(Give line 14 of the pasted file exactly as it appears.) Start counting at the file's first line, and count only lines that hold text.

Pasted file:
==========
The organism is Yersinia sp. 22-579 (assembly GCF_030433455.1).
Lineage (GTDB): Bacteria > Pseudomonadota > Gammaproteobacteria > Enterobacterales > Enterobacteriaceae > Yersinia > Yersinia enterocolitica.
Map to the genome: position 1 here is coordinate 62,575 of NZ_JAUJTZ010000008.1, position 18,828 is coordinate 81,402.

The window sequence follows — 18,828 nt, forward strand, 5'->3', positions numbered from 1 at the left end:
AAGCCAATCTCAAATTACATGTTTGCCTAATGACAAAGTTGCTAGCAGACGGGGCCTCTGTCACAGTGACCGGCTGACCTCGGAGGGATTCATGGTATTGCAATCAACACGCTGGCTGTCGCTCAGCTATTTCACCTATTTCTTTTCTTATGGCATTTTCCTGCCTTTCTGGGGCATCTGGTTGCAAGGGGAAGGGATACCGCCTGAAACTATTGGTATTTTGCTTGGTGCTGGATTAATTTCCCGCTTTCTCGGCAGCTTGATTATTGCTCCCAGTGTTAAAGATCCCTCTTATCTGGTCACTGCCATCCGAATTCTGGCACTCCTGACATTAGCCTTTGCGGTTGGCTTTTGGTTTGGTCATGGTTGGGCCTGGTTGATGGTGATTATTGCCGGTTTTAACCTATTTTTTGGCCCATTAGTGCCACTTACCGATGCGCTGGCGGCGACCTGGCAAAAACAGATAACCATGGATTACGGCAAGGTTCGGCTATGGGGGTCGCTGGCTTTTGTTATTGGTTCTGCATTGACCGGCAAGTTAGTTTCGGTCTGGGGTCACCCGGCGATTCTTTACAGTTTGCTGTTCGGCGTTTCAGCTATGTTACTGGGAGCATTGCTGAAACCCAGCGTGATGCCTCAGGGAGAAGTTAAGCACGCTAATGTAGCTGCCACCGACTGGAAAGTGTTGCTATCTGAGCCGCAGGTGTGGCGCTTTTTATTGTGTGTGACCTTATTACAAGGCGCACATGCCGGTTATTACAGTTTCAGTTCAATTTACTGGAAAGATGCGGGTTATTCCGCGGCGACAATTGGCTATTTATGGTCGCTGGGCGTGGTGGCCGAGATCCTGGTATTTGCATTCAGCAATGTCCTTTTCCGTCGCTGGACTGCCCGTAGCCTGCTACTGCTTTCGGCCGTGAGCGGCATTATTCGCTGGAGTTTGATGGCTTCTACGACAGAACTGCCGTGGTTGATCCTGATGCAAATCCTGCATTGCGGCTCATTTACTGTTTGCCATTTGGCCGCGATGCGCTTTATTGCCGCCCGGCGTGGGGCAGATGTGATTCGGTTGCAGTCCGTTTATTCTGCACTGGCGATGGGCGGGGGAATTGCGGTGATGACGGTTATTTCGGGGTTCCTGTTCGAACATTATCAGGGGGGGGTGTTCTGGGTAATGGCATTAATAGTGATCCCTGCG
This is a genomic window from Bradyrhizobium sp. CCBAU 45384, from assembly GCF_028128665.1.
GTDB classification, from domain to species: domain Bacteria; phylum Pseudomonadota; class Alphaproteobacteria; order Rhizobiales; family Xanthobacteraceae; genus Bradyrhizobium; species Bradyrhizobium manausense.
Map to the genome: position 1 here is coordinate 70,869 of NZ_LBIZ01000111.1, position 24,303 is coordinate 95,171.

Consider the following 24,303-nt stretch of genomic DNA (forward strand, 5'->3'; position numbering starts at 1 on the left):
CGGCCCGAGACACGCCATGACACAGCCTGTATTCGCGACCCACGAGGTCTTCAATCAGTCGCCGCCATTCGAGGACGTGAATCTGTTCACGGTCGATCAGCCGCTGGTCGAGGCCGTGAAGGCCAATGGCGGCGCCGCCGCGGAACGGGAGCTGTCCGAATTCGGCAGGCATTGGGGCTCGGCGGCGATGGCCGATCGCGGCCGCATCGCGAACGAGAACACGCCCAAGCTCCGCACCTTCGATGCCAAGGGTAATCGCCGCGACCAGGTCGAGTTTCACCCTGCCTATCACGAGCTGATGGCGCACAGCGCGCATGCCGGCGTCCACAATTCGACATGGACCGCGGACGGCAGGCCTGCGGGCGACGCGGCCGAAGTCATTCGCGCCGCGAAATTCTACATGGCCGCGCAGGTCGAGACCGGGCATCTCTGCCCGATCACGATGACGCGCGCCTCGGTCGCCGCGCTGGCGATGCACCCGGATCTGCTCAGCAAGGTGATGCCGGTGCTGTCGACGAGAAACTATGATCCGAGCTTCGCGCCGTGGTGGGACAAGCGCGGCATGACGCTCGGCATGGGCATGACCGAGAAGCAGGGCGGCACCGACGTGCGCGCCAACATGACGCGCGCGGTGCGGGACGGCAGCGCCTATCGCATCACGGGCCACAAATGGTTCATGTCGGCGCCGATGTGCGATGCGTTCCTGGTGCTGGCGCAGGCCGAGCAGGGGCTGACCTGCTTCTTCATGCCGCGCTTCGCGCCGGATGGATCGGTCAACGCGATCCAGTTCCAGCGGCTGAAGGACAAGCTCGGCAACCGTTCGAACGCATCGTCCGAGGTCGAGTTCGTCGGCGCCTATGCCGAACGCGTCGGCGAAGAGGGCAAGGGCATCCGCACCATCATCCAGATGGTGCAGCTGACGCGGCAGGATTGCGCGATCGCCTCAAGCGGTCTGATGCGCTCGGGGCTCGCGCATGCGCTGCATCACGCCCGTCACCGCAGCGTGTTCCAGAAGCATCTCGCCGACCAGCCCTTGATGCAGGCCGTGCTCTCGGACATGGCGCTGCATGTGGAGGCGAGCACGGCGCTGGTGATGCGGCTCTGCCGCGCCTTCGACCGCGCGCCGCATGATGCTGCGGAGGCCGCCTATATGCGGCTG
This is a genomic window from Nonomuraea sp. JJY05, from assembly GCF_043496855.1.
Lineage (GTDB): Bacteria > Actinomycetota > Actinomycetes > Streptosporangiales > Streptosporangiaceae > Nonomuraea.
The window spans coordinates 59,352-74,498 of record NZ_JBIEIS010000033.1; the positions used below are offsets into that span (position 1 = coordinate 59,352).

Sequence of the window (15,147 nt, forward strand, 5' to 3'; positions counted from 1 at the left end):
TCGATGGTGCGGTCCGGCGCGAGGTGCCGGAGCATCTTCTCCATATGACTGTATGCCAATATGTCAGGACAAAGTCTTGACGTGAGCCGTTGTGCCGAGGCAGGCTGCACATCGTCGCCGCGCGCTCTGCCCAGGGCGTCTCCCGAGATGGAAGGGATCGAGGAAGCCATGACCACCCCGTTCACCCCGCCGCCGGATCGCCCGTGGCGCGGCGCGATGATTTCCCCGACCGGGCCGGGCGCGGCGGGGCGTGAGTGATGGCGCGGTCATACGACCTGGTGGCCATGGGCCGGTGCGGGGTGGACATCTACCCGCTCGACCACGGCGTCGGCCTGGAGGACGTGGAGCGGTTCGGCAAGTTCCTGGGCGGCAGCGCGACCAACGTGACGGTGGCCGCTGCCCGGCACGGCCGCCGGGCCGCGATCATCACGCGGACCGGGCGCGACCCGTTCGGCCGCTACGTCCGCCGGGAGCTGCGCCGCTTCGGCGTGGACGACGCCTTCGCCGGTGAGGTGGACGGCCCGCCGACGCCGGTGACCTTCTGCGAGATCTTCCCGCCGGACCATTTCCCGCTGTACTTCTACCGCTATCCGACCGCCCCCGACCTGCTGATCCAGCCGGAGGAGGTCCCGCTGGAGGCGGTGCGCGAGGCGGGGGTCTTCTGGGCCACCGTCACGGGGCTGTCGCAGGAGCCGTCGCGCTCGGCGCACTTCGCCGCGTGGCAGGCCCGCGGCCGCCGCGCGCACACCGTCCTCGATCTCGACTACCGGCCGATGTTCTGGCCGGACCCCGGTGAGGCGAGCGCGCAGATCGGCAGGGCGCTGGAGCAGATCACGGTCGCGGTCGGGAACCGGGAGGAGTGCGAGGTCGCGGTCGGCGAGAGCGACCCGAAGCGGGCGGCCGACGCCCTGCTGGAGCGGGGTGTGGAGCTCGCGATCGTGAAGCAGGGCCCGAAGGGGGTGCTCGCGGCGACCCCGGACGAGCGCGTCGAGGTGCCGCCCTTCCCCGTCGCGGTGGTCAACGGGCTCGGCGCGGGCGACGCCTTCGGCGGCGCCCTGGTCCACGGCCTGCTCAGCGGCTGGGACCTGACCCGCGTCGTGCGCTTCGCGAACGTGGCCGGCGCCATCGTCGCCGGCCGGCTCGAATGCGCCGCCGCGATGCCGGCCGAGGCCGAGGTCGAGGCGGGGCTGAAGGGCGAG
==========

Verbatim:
Sequence of the window (15,147 nt, forward strand, 5' to 3'; positions counted from 1 at the left end):